Tuesday, June 8, 2010

The Phoenix and the Carpet

The Phoenix and the Carpet. E. Nesbit. 1904. 224 pages.

It began with the day when it was almost the Fifth of November, and a doubt arose in some breast--Robert's, I fancy--as to the quality of the fireworks laid in for the Guy Fawkes celebration.

The Phoenix and the Carpet is the sequel to Five Children and It. It stars Robert, Anthea, Jane, Cyril, and Lamb. (Though Lamb isn't a big star in the novel, he does manage to steal a few scenes in this one!) If you thought the magical adventures for these children were over--now that they've returned to the city and are far from their Psammead--you'd be wrong. (The Psammead is the "It" from the previous book.) For the delightful-sometimes-dangerous adventures are just beginning. After an "accident" in the nursery ruins the carpet, the carpet is replaced with a magical one. And this magical carpet holds another secret--for within it was an egg. Not just an ordinary egg. No, the Phoenix hatches from this egg--once another "accident" lands it in the nursery fireplace. The children now have THE Phoenix and a magic carpet--so you see the adventures are just beginning. Do you think these children are any wiser this time around? Do you think their wishes will lead them into trouble? Or into trouble that they can't think themselves out of?

Some of my favorite passages:

On this particular Sunday there were fowls for dinner, a kind of food that is generally kept for birthdays and grand occasions, and there was an angel pudding, when rice and milk and orange and write icing do their best to make you happy. (52)
Mother was really a great dear. She was pretty and she was loving, and most frightfully good when you were ill, and always kind, and almost always just. That is, she was just when she understood things. But of course she did not always understand things. No one understands everything, and mothers are not angels, though a good many of them come pretty near it. The children knew that mother always wanted to do what was best for them, even if she was not clever enough to know exactly what was the best. (73)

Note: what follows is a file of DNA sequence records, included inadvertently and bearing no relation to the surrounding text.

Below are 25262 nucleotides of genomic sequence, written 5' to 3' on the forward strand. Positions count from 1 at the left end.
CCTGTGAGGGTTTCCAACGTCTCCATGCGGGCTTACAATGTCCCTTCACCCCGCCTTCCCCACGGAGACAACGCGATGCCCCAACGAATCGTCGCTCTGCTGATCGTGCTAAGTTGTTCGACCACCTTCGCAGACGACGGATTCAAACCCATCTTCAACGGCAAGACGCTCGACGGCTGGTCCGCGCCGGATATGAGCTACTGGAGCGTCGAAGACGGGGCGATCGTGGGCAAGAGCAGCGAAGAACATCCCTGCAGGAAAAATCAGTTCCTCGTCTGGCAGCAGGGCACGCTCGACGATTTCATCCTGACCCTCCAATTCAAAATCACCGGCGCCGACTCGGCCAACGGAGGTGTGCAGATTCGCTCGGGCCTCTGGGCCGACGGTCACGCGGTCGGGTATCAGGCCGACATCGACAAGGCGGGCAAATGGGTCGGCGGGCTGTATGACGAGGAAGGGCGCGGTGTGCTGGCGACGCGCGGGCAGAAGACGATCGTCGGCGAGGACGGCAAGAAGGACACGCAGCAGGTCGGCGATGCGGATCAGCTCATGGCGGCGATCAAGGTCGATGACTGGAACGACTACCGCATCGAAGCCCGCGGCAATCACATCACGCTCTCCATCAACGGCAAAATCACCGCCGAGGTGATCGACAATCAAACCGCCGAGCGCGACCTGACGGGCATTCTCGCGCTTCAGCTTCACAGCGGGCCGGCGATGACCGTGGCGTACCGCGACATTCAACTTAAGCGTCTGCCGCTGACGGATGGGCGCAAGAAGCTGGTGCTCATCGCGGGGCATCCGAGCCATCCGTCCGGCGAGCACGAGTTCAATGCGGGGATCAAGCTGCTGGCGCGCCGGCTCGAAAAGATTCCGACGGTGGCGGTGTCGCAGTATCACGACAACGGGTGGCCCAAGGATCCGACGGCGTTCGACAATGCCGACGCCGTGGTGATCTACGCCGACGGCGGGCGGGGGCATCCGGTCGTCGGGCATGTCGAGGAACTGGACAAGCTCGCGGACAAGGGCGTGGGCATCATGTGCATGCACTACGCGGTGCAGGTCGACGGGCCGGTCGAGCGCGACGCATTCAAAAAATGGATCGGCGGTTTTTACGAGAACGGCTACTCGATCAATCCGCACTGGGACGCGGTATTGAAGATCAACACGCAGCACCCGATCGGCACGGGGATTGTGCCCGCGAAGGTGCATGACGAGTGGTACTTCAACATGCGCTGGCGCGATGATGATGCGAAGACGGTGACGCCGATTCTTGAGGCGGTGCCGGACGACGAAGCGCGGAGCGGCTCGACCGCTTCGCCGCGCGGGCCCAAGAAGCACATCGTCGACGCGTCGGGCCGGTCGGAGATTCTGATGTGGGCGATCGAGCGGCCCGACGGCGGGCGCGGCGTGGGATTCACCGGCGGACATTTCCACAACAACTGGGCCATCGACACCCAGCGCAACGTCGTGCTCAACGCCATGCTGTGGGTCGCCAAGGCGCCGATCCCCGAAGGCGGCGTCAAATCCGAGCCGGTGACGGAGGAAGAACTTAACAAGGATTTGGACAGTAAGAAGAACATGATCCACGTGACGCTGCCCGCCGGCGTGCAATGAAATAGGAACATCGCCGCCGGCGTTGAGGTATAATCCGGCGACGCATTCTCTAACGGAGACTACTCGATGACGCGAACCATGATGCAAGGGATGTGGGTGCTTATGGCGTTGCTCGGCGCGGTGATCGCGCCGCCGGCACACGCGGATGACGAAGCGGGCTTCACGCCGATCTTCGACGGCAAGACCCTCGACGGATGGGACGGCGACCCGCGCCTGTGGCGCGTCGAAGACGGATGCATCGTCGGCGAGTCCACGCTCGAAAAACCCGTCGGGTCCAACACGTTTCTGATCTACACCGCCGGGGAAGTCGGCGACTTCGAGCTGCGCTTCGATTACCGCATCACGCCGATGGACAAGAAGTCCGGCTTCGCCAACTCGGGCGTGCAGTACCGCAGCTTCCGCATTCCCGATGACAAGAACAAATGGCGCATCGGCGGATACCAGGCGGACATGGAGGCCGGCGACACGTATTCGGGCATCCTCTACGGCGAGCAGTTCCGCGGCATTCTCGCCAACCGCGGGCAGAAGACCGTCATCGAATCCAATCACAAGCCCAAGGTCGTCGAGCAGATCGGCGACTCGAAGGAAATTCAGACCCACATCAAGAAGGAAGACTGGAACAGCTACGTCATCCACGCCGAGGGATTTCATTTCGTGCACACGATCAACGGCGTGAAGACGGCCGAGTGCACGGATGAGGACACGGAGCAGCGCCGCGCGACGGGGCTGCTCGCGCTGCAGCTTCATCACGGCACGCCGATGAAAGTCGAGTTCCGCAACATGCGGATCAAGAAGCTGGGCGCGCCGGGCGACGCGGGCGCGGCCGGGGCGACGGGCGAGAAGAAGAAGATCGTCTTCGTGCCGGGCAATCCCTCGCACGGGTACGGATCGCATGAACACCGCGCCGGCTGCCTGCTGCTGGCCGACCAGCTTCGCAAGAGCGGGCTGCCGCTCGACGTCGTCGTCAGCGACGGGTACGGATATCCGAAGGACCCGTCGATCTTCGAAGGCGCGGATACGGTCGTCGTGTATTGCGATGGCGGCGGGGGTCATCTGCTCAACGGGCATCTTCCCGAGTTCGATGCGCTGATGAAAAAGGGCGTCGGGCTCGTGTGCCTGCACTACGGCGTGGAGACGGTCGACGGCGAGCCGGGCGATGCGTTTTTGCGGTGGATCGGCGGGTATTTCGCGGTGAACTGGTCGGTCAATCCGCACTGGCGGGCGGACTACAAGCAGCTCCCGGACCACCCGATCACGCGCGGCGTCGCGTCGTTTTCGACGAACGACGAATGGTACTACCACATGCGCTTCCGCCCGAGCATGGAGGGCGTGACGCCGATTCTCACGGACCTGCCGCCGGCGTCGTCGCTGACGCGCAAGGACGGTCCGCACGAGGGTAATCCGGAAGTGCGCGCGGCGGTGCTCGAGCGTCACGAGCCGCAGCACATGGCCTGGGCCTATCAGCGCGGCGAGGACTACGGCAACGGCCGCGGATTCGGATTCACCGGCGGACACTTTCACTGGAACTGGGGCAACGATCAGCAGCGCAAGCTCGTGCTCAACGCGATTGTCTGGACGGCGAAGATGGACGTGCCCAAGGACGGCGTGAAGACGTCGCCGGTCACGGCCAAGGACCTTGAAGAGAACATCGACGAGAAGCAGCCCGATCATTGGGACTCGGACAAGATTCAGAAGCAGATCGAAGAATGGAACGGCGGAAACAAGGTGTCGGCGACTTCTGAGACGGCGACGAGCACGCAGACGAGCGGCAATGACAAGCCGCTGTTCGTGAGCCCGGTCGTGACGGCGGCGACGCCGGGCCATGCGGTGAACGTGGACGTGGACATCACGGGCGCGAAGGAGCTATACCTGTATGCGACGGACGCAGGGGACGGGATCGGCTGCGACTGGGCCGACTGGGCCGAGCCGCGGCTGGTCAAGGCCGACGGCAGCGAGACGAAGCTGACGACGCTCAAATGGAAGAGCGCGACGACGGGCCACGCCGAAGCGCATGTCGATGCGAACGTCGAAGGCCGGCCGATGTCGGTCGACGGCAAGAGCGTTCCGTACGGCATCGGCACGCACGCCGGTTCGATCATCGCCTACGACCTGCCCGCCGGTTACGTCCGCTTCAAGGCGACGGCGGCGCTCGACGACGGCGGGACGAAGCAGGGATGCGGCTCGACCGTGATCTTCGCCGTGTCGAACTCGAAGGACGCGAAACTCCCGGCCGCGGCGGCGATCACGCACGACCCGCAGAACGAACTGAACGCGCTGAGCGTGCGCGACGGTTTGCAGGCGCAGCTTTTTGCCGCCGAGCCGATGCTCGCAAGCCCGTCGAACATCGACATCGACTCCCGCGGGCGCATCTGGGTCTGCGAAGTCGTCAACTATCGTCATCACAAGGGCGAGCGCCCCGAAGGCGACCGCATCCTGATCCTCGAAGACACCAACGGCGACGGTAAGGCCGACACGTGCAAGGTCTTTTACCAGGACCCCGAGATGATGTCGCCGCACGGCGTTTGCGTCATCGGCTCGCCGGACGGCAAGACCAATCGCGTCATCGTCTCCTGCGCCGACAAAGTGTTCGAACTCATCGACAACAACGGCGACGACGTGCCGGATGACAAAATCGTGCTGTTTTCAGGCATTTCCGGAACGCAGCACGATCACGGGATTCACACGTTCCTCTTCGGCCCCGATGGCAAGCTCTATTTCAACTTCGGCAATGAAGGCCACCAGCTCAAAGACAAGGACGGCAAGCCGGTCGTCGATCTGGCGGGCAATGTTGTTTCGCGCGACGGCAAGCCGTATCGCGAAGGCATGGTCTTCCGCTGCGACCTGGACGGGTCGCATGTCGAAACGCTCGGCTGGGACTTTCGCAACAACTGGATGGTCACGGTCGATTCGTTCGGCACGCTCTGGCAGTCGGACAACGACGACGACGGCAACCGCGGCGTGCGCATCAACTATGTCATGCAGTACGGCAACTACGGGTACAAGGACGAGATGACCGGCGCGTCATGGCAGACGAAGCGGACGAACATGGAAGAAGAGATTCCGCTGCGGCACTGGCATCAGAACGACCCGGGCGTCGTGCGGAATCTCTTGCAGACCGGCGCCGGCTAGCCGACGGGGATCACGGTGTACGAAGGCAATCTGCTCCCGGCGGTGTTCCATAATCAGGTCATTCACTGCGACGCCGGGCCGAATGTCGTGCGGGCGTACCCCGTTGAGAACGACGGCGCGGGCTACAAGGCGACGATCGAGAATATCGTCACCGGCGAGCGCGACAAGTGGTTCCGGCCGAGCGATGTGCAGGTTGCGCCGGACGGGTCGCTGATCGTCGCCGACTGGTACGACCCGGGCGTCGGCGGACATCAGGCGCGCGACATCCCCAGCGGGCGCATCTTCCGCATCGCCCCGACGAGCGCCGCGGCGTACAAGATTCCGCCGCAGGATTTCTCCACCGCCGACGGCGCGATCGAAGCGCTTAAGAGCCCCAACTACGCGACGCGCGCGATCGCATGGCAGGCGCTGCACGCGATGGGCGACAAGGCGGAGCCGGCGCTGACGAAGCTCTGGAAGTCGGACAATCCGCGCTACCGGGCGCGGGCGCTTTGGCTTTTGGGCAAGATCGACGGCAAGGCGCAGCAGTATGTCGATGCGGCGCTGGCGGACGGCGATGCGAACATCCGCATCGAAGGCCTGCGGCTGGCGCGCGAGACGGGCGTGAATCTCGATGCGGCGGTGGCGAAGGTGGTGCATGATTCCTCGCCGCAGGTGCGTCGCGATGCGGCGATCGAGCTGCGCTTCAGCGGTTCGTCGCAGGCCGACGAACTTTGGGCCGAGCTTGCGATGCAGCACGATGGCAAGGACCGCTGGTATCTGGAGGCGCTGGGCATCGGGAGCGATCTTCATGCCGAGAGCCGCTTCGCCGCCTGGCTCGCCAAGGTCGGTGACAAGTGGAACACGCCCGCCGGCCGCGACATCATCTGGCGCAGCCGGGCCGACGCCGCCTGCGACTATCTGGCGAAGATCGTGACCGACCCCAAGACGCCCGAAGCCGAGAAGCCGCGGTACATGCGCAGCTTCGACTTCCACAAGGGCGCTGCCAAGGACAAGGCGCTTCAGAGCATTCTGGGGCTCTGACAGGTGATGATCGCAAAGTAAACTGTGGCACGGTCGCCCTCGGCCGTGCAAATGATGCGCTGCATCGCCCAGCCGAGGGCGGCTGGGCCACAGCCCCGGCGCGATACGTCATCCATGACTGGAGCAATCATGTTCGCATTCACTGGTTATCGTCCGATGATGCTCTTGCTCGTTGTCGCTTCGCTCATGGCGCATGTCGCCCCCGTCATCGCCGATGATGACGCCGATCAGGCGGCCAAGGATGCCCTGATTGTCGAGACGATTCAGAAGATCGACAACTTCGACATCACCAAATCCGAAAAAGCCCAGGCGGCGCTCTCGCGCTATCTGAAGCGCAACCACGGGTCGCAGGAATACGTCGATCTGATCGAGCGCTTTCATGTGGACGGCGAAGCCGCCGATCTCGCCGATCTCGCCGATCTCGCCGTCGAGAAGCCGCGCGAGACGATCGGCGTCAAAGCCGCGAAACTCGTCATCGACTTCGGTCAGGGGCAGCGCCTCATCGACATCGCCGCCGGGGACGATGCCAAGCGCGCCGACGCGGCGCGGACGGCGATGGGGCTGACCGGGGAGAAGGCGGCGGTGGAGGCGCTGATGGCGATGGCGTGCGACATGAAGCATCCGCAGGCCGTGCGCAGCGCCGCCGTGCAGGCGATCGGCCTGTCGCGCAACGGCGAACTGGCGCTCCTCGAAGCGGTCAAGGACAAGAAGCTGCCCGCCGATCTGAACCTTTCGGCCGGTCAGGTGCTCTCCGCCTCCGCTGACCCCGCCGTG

There were many things I loved about this one. I loved the trouble that comes about when the wishing carpet makes its own wish--and brings back one-hundred and ninety-nine Persian cats. Of course, that is only the start of that particular mishap...

I also LOVED Lamb's scenes in this novel. In particular when this little one crawled onto the wishing carpet and started babbling. The carpet, of course, understands all languages--even baby ones--and Lamb and the carpet vanish. This puzzles the children, how will they get their baby brother back?! How can they ever explain to their mom what happened?! I won't tell you how this one resolves, but I just loved it!

I loved this one. I don't know that I love it any more than I do Five Children and It. I just know that I love E. Nesbit. I love her narrative style. I love her descriptions. And I am so very thankful I've discovered her! And I'm looking forward to reading more of her books.

Have you read any Nesbit? Do you have a favorite book? Which do you think I should read next?

© Becky Laney of Young Readers

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